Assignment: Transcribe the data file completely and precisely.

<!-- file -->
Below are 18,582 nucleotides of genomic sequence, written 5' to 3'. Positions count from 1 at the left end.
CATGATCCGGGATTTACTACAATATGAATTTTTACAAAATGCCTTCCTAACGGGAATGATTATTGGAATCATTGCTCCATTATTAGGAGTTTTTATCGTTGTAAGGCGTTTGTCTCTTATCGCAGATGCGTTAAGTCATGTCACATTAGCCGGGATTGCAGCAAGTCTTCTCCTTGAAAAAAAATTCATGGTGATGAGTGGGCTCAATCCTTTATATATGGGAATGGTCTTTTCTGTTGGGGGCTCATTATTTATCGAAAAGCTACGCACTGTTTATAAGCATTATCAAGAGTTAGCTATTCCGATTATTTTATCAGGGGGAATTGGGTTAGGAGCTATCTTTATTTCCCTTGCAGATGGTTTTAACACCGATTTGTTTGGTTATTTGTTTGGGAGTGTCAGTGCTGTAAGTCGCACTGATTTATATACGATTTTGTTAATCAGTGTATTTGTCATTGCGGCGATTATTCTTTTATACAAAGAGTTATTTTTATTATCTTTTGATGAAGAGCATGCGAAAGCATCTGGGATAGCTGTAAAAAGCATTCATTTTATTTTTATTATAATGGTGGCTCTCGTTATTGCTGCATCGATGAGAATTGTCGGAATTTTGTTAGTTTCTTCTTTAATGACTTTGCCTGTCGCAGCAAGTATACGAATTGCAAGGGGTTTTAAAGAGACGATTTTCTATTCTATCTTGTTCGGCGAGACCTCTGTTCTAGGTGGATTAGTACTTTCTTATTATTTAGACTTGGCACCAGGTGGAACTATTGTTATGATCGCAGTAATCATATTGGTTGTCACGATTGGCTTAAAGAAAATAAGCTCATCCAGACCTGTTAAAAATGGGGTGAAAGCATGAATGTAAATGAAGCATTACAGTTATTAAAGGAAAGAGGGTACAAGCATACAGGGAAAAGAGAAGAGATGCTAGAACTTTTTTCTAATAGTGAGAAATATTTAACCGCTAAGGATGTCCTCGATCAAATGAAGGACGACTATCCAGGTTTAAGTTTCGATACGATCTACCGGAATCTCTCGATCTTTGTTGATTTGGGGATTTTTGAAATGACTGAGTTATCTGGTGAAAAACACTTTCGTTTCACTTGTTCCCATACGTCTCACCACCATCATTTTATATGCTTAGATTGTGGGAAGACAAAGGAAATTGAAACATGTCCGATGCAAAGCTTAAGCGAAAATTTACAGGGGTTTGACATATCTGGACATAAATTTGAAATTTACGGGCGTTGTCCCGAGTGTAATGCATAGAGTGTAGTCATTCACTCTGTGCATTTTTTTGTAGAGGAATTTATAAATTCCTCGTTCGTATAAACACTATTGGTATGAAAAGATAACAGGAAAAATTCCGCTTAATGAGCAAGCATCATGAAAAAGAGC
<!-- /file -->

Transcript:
Below are 18,582 nucleotides of genomic sequence, written 5' to 3'. Positions count from 1 at the left end.
CATGATCCGGGATTTACTACAATATGAATTTTTACAAAATGCCTTCCTAACGGGAATGATTATTGGAATCATTGCTCCATTATTAGGAGTTTTTATCGTTGTAAGGCGTTTGTCTCTTATCGCAGATGCGTTAAGTCATGTCACATTAGCCGGGATTGCAGCAAGTCTTCTCCTTGAAAAAAAATTCATGGTGATGAGTGGGCTCAATCCTTTATATATGGGAATGGTCTTTTCTGTTGGGGGCTCATTATTTATCGAAAAGCTACGCACTGTTTATAAGCATTATCAAGAGTTAGCTATTCCGATTATTTTATCAGGGGGAATTGGGTTAGGAGCTATCTTTATTTCCCTTGCAGATGGTTTTAACACCGATTTGTTTGGTTATTTGTTTGGGAGTGTCAGTGCTGTAAGTCGCACTGATTTATATACGATTTTGTTAATCAGTGTATTTGTCATTGCGGCGATTATTCTTTTATACAAAGAGTTATTTTTATTATCTTTTGATGAAGAGCATGCGAAAGCATCTGGGATAGCTGTAAAAAGCATTCATTTTATTTTTATTATAATGGTGGCTCTCGTTATTGCTGCATCGATGAGAATTGTCGGAATTTTGTTAGTTTCTTCTTTAATGACTTTGCCTGTCGCAGCAAGTATACGAATTGCAAGGGGTTTTAAAGAGACGATTTTCTATTCTATCTTGTTCGGCGAGACCTCTGTTCTAGGTGGATTAGTACTTTCTTATTATTTAGACTTGGCACCAGGTGGAACTATTGTTATGATCGCAGTAATCATATTGGTTGTCACGATTGGCTTAAAGAAAATAAGCTCATCCAGACCTGTTAAAAATGGGGTGAAAGCATGAATGTAAATGAAGCATTACAGTTATTAAAGGAAAGAGGGTACAAGCATACAGGGAAAAGAGAAGAGATGCTAGAACTTTTTTCTAATAGTGAGAAATATTTAACCGCTAAGGATGTCCTCGATCAAATGAAGGACGACTATCCAGGTTTAAGTTTCGATACGATCTACCGGAATCTCTCGATCTTTGTTGATTTGGGGATTTTTGAAATGACTGAGTTATCTGGTGAAAAACACTTTCGTTTCACTTGTTCCCATACGTCTCACCACCATCATTTTATATGCTTAGATTGTGGGAAGACAAAGGAAATTGAAACATGTCCGATGCAAAGCTTAAGCGAAAATTTACAGGGGTTTGACATATCTGGACATAAATTTGAAATTTACGGGCGTTGTCCCGAGTGTAATGCATAGAGTGTAGTCATTCACTCTGTGCATTTTTTTGTAGAGGAATTTATAAATTCCTCGTTCGTATAAACACTATTGGTATGAAAAGATAACAGGAAAAATTCCGCTTAATGAGCAAGCATCATGAAAAAGAGC